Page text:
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Math Help - differentiable function

  1. #1
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    differentiable function

    Let f be continuous on [a,b], differentiable and not zero on (a,b). If f(a)=f(b)=0, prove that the function g defined on (a,b) where g(x)=f'(x)/f(x) takes every value a in R. I apply the Mean Value Theorem to log f(x). So then there exists a c in [a,b] such that f'(c)/f(c) = (log f(b) - log f(a)) / (b-a). How does this imply that f'(x)/f(x) takes every value a in the real numbers?

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  2. #2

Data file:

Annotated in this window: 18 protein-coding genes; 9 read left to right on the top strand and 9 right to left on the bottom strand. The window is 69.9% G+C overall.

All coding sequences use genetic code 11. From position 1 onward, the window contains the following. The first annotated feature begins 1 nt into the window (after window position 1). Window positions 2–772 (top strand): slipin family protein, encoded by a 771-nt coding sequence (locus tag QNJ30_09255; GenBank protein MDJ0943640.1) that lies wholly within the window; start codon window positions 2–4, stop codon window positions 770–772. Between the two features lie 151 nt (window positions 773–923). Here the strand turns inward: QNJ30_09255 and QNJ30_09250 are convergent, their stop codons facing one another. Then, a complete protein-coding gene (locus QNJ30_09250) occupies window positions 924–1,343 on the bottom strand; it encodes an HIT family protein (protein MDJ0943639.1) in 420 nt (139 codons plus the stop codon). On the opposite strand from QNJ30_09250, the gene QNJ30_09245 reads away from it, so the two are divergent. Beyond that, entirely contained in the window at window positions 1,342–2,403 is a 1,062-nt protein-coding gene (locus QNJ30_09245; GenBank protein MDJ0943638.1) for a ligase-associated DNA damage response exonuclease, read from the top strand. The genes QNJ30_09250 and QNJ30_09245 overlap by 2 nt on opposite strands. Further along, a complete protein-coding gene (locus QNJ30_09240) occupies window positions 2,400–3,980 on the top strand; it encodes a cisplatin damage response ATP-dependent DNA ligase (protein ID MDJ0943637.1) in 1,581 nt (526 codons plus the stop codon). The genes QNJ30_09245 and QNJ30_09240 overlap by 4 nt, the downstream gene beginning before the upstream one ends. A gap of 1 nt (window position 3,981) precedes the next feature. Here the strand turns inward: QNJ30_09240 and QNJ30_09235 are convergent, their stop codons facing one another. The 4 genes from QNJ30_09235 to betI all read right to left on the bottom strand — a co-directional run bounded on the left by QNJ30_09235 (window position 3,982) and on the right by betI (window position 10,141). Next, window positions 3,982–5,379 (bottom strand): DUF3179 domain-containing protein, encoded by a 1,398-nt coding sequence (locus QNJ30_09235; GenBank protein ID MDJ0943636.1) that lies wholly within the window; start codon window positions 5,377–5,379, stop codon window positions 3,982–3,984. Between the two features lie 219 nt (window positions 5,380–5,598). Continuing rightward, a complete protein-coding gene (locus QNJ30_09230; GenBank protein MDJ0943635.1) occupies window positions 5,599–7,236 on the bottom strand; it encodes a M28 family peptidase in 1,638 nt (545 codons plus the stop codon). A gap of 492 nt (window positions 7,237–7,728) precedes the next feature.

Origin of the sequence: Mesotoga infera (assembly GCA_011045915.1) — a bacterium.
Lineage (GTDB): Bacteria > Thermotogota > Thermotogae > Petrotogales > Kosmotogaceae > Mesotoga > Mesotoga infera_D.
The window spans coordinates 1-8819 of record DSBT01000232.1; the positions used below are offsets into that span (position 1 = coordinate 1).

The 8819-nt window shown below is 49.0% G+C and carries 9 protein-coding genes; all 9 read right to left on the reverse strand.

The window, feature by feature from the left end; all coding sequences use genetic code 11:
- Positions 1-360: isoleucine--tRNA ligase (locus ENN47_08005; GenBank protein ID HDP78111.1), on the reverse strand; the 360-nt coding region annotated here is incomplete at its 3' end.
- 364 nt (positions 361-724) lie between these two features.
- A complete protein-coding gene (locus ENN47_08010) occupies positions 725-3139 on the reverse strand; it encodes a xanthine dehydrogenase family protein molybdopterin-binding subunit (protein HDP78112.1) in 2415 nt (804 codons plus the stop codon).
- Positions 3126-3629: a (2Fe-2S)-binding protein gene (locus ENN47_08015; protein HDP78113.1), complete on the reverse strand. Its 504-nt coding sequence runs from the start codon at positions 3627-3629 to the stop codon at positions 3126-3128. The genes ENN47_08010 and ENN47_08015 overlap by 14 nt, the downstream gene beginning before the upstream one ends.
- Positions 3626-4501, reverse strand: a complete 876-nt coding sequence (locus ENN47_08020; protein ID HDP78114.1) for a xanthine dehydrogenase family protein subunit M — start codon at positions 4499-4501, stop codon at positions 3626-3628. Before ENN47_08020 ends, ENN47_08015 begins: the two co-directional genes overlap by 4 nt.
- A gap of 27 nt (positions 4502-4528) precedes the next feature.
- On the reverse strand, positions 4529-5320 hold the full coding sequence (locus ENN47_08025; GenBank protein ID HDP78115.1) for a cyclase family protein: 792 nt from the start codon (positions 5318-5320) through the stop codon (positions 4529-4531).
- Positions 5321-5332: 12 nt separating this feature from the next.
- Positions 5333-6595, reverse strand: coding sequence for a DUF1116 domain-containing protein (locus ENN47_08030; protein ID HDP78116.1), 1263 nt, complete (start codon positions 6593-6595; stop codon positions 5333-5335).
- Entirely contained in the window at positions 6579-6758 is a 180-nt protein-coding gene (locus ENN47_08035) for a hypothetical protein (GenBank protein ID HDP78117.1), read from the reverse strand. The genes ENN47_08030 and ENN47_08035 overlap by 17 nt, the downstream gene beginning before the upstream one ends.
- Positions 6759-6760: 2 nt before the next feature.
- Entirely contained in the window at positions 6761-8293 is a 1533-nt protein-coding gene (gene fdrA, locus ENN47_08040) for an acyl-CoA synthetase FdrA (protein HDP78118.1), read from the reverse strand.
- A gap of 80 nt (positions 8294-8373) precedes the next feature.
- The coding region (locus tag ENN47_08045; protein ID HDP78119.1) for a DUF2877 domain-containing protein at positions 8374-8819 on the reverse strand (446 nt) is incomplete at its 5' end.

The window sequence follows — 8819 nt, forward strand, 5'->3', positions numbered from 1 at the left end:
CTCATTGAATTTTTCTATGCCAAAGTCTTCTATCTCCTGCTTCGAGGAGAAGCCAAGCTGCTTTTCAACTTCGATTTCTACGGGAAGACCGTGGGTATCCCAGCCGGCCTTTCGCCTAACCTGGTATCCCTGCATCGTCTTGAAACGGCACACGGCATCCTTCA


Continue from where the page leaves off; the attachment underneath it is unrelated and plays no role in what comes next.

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    Did you notice that neither log[f(a)] nor log[f(b)] could possibly be defined.
    Do you know why?
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  3. #3
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    No, I'm not sure why. I thought this made sense to get f'(x)/f(x). I'm guessing because ln(0) does not exist, but I don't know what else to do.

    Never mind, I think I figured it out. I think I can just take the limits. Thanks for trying to help.
    Last edited by agentZERO; November 18th 2007 at 07:43 PM.
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